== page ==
As the CIO of Essex County Council since July 2011, David Wilde has recently revealed plans to help the council save £515m by 2016. He plans to do this through the use of the cloud and a Public Services Network (PSN) compliant data system.
David has also implemented plans to improve customer access to services through digital means, such as website and mobile apps, and has helped the council introduce technology designed to improve its corporate network and internet speeds.
Before he began working out ways to offer faster access to all those Towie tweets and Facebook updates, Wilde was formerly the CIO of City of Westminster Council.
Wilde's Hot Seat follows those of numerous other movers and shakers in the IT industry, including Wandsworth Council head of IT David Tidey, Newport City Council governance manager Tracy McKim and Bet365 chief technology officer Martin Davies.
V3: What does your day to day role involve?
David Wilde: My role is very varied, no day is the same, which is good in some respects. It always tends to start with clearing email first thing and then finish with checking email late at night. In between, it can be anything from briefing politicians on where we are with big projects like the NGN project with Daisy Updata Communications, making sure some of our large IT projects are on track, and meeting with suppliers and industry leaders to keep on top of what is going on with new technologies.
I will also spend a lot of time advising and educating the council’s workforce on technology and about what is important and how to make sure we are looking after the information we’ve got.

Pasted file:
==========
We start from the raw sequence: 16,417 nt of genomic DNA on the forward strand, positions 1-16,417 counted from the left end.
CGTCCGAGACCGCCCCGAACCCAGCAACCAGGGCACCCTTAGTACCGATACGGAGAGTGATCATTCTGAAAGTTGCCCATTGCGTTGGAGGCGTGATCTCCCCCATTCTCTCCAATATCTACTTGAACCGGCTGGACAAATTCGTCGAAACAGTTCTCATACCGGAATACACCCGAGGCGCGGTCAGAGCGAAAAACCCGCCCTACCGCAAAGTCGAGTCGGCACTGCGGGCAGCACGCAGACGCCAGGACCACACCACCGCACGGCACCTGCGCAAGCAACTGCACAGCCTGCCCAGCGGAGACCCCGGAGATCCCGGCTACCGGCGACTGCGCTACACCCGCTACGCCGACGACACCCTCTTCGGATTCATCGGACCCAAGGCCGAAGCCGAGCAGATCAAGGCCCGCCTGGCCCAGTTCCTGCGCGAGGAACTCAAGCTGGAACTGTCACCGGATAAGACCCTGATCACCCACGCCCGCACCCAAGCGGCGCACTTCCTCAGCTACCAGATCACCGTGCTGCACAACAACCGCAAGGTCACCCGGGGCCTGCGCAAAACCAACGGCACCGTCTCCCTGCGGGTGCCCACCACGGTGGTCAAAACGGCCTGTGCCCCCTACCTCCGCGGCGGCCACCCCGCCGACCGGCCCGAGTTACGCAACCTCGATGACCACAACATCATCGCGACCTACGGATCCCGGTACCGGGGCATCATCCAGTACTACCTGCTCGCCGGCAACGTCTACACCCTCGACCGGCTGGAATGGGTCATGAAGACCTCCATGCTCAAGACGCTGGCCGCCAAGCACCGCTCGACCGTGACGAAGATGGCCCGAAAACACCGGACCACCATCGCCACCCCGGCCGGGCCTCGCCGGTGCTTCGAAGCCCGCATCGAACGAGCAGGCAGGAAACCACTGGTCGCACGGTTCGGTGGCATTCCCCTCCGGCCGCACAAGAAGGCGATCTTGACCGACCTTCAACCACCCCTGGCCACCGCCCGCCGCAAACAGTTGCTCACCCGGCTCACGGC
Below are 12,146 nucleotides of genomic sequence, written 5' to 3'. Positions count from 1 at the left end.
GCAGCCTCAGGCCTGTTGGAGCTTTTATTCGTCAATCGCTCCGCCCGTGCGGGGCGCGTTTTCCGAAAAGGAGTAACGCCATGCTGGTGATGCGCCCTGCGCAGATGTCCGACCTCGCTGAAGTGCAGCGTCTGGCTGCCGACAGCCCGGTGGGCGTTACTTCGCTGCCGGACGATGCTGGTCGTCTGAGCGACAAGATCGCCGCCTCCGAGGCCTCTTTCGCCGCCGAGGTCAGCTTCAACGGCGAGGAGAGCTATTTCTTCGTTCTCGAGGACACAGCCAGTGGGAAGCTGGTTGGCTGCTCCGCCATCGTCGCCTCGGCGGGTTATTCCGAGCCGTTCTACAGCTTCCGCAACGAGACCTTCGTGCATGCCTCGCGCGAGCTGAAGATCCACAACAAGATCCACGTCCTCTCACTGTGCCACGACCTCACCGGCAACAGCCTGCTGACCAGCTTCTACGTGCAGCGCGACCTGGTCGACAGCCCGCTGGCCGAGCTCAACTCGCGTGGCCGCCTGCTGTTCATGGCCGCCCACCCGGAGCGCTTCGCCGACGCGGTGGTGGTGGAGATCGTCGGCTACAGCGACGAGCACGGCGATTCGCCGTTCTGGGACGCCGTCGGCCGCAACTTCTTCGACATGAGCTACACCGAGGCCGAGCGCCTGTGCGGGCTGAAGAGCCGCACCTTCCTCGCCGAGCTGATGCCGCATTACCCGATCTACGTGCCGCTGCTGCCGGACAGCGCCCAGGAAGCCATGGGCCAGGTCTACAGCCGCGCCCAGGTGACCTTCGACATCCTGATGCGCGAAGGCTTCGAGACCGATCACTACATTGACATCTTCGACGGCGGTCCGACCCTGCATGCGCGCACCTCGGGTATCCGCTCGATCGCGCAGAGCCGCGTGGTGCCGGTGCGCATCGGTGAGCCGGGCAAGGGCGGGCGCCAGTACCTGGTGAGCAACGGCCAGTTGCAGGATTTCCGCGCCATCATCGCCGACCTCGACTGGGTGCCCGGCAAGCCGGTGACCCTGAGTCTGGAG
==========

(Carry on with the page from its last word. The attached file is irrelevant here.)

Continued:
What would be your dream job?
It would be the kind of position that people like Richard Branson are in. A job where I was able to help new companies come up with completely new ways of working and delivering services, and actually being able to facilitate that, I would love to do that. The problem is I haven’t got his money.
Which mobile phone and tablet do you currently use?
My personal phone is an iPhone and my work one is a BlackBerry. I’m quite happy having two and they are both fit for very different purposes. The security around BlackBerry is still pretty unique out there and from a personal point of view, there is no getting away from the fact that if you’ve bought a lot of stuff on iTunes, you’ve got to have an iPhone.
I don’t have a tablet at home, I don’t have a need for one. My wife has a Nexus and loves it, but the phones I have are perfectly adequate for my needs. I’ve not been bitten by the tablet bug yet.
Which person do you most admire in the IT industry?
At the moment it would be Michael Dell. Taking his company back into private ownership so he can regain control and take the company to where he wants it to go in the market was a brave step. It reflects one of the real issues in the market, the danger of short-termism, driven by shareholder thinking, which is one of the big reasons why he has taken control back inside and is not bound by quarterly returns.